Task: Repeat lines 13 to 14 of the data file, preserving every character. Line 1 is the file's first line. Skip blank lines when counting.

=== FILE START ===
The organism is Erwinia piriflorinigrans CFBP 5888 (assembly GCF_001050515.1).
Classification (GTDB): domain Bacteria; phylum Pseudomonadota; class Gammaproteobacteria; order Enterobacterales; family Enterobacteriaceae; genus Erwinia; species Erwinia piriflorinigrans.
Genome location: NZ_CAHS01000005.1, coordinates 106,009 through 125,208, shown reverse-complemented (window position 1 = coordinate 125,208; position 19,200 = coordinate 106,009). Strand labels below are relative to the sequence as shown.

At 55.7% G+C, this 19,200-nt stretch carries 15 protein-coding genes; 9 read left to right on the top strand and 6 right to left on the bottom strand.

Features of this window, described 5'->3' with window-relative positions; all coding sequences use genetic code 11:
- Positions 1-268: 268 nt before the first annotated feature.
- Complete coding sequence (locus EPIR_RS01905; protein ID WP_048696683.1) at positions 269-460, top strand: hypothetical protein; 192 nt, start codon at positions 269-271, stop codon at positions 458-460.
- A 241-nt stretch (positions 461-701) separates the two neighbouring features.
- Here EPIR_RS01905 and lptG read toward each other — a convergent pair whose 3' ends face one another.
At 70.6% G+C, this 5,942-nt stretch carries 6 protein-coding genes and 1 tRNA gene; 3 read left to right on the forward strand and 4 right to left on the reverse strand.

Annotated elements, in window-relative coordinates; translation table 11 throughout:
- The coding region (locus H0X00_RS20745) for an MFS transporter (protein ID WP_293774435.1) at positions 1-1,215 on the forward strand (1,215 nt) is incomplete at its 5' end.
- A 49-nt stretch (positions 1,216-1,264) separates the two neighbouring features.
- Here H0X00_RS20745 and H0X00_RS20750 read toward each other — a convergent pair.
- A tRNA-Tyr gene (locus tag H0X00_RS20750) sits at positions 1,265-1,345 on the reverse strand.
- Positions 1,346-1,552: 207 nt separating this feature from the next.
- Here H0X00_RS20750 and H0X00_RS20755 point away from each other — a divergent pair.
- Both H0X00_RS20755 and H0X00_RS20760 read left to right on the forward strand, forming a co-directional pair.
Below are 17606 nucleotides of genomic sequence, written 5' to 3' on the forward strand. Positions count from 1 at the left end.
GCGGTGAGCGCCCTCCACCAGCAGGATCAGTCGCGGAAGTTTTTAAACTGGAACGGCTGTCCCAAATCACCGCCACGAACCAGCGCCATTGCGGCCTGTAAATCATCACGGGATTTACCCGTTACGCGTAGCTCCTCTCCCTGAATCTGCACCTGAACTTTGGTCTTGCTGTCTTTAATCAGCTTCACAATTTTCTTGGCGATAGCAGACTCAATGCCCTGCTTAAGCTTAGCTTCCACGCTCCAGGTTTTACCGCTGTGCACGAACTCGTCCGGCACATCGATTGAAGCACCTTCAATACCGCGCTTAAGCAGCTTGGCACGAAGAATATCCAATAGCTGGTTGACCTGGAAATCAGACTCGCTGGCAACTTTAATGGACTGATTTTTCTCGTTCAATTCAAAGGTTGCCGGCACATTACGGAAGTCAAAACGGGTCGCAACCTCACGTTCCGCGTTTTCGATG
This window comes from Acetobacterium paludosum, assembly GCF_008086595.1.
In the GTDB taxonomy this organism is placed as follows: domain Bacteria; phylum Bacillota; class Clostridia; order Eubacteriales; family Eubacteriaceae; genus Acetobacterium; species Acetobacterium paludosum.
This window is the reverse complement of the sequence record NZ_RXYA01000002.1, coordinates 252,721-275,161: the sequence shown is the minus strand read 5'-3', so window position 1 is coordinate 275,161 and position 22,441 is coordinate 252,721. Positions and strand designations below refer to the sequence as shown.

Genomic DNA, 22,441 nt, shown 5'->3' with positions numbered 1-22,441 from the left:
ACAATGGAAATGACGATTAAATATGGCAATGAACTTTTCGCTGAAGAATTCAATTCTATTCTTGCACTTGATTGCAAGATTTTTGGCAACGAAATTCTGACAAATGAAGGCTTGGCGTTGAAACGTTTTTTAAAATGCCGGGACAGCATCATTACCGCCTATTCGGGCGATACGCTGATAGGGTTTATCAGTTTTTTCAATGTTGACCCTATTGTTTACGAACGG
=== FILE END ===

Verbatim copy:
- A 49-nt stretch (positions 1,216-1,264) separates the two neighbouring features.
- Here H0X00_RS20745 and H0X00_RS20750 read toward each other — a convergent pair.